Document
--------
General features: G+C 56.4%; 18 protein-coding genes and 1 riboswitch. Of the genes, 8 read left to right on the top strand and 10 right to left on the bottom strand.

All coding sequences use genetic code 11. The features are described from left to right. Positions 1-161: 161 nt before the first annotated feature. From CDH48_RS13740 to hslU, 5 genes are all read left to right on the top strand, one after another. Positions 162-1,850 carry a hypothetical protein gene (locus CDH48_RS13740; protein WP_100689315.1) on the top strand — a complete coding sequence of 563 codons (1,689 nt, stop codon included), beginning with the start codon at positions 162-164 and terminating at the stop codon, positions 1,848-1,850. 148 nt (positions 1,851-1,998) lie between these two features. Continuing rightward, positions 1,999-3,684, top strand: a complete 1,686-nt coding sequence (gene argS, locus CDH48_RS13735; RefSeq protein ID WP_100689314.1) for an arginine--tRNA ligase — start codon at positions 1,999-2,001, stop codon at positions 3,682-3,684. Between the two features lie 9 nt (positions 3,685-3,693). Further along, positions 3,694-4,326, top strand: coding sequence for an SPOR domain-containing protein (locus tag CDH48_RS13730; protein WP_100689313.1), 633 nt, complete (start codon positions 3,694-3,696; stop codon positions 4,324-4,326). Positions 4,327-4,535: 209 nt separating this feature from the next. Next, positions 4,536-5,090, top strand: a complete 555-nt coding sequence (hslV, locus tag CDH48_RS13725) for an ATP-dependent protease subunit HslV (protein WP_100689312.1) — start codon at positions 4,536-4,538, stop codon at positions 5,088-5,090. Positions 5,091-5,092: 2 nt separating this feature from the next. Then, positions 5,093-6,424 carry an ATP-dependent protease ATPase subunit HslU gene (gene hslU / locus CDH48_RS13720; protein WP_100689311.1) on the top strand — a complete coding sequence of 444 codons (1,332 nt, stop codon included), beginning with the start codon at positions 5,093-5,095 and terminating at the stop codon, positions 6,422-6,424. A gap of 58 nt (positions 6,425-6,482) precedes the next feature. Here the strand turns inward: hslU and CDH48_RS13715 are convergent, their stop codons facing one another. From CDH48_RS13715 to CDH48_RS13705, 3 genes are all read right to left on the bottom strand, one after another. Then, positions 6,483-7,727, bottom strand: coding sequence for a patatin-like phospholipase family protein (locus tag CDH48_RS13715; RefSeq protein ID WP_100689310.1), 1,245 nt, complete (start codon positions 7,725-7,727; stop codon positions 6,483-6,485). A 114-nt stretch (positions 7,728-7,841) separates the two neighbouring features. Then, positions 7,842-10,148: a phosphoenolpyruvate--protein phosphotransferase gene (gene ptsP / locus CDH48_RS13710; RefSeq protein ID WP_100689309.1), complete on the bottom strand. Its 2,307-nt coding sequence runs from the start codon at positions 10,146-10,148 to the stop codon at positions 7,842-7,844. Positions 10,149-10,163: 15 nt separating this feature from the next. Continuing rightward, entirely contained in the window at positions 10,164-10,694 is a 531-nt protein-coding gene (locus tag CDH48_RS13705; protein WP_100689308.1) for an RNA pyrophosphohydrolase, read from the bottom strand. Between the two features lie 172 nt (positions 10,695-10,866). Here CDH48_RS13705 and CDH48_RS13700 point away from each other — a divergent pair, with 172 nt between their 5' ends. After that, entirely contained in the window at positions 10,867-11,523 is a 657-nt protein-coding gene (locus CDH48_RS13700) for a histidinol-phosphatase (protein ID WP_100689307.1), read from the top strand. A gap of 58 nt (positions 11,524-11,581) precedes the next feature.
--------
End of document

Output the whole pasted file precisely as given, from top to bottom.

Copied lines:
General features: G+C 56.4%; 18 protein-coding genes and 1 riboswitch. Of the genes, 8 read left to right on the top strand and 10 right to left on the bottom strand.

All coding sequences use genetic code 11. The features are described from left to right. Positions 1-161: 161 nt before the first annotated feature. From CDH48_RS13740 to hslU, 5 genes are all read left to right on the top strand, one after another. Positions 162-1,850 carry a hypothetical protein gene (locus CDH48_RS13740; protein WP_100689315.1) on the top strand — a complete coding sequence of 563 codons (1,689 nt, stop codon included), beginning with the start codon at positions 162-164 and terminating at the stop codon, positions 1,848-1,850. 148 nt (positions 1,851-1,998) lie between these two features. Continuing rightward, positions 1,999-3,684, top strand: a complete 1,686-nt coding sequence (gene argS, locus CDH48_RS13735; RefSeq protein ID WP_100689314.1) for an arginine--tRNA ligase — start codon at positions 1,999-2,001, stop codon at positions 3,682-3,684. Between the two features lie 9 nt (positions 3,685-3,693). Further along, positions 3,694-4,326, top strand: coding sequence for an SPOR domain-containing protein (locus tag CDH48_RS13730; protein WP_100689313.1), 633 nt, complete (start codon positions 3,694-3,696; stop codon positions 4,324-4,326). Positions 4,327-4,535: 209 nt separating this feature from the next. Next, positions 4,536-5,090, top strand: a complete 555-nt coding sequence (hslV, locus tag CDH48_RS13725) for an ATP-dependent protease subunit HslV (protein WP_100689312.1) — start codon at positions 4,536-4,538, stop codon at positions 5,088-5,090. Positions 5,091-5,092: 2 nt separating this feature from the next. Then, positions 5,093-6,424 carry an ATP-dependent protease ATPase subunit HslU gene (gene hslU / locus CDH48_RS13720; protein WP_100689311.1) on the top strand — a complete coding sequence of 444 codons (1,332 nt, stop codon included), beginning with the start codon at positions 5,093-5,095 and terminating at the stop codon, positions 6,422-6,424. A gap of 58 nt (positions 6,425-6,482) precedes the next feature. Here the strand turns inward: hslU and CDH48_RS13715 are convergent, their stop codons facing one another. From CDH48_RS13715 to CDH48_RS13705, 3 genes are all read right to left on the bottom strand, one after another. Then, positions 6,483-7,727, bottom strand: coding sequence for a patatin-like phospholipase family protein (locus tag CDH48_RS13715; RefSeq protein ID WP_100689310.1), 1,245 nt, complete (start codon positions 7,725-7,727; stop codon positions 6,483-6,485). A 114-nt stretch (positions 7,728-7,841) separates the two neighbouring features. Then, positions 7,842-10,148: a phosphoenolpyruvate--protein phosphotransferase gene (gene ptsP / locus CDH48_RS13710; RefSeq protein ID WP_100689309.1), complete on the bottom strand. Its 2,307-nt coding sequence runs from the start codon at positions 10,146-10,148 to the stop codon at positions 7,842-7,844. Positions 10,149-10,163: 15 nt separating this feature from the next. Continuing rightward, entirely contained in the window at positions 10,164-10,694 is a 531-nt protein-coding gene (locus tag CDH48_RS13705; protein WP_100689308.1) for an RNA pyrophosphohydrolase, read from the bottom strand. Between the two features lie 172 nt (positions 10,695-10,866). Here CDH48_RS13705 and CDH48_RS13700 point away from each other — a divergent pair, with 172 nt between their 5' ends. After that, entirely contained in the window at positions 10,867-11,523 is a 657-nt protein-coding gene (locus CDH48_RS13700) for a histidinol-phosphatase (protein ID WP_100689307.1), read from the top strand. A gap of 58 nt (positions 11,524-11,581) precedes the next feature.